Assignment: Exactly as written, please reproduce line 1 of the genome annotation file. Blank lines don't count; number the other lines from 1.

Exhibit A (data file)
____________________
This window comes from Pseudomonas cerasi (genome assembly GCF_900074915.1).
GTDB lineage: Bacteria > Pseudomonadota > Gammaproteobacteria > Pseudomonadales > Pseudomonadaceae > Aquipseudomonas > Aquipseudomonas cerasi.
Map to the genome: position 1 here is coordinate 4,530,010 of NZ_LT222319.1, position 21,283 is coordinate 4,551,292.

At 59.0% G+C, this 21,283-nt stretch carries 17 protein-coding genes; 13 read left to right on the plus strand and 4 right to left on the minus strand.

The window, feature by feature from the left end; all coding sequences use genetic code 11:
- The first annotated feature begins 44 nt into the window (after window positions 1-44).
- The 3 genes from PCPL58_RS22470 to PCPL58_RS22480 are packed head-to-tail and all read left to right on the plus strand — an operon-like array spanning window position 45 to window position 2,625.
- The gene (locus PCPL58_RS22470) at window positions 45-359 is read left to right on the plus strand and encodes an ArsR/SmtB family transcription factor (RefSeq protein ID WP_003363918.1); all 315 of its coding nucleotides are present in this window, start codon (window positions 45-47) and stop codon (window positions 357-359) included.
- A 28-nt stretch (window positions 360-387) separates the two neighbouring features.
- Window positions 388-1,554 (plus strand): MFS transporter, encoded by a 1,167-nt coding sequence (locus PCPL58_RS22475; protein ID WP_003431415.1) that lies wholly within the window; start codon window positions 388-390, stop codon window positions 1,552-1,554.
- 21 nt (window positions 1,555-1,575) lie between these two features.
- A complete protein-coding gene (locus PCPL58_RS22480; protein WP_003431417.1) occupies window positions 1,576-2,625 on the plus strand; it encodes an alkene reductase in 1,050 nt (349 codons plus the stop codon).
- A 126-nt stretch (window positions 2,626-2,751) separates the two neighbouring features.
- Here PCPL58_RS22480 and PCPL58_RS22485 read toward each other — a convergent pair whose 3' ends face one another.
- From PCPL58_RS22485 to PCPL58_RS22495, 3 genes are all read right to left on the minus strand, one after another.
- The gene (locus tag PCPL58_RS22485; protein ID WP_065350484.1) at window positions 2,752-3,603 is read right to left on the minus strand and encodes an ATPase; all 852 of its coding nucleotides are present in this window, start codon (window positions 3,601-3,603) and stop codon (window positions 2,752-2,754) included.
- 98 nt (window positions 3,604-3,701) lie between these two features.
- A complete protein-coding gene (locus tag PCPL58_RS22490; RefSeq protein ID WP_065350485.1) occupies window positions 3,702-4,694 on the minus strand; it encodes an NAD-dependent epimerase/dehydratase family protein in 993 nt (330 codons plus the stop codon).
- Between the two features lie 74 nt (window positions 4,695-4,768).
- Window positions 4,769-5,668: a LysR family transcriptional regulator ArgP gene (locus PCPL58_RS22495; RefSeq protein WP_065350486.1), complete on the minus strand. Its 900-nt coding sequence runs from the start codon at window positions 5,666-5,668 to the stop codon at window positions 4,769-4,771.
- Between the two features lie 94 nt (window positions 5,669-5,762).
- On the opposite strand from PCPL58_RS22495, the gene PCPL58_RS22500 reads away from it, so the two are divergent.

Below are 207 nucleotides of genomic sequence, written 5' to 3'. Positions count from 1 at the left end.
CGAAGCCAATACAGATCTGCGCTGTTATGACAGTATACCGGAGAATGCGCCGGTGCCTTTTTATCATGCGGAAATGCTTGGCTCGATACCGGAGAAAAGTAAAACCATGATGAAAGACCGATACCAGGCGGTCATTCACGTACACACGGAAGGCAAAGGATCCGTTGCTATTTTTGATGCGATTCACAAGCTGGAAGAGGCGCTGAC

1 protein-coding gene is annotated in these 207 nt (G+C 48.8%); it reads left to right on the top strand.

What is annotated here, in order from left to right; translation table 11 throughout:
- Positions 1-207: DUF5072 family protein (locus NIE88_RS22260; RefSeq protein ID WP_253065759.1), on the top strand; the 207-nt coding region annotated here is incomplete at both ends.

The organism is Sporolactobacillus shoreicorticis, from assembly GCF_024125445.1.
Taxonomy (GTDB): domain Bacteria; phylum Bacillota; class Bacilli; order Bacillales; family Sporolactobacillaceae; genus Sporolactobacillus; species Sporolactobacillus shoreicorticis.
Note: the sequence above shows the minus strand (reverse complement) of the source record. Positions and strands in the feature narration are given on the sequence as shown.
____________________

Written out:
This window comes from Pseudomonas cerasi (genome assembly GCF_900074915.1).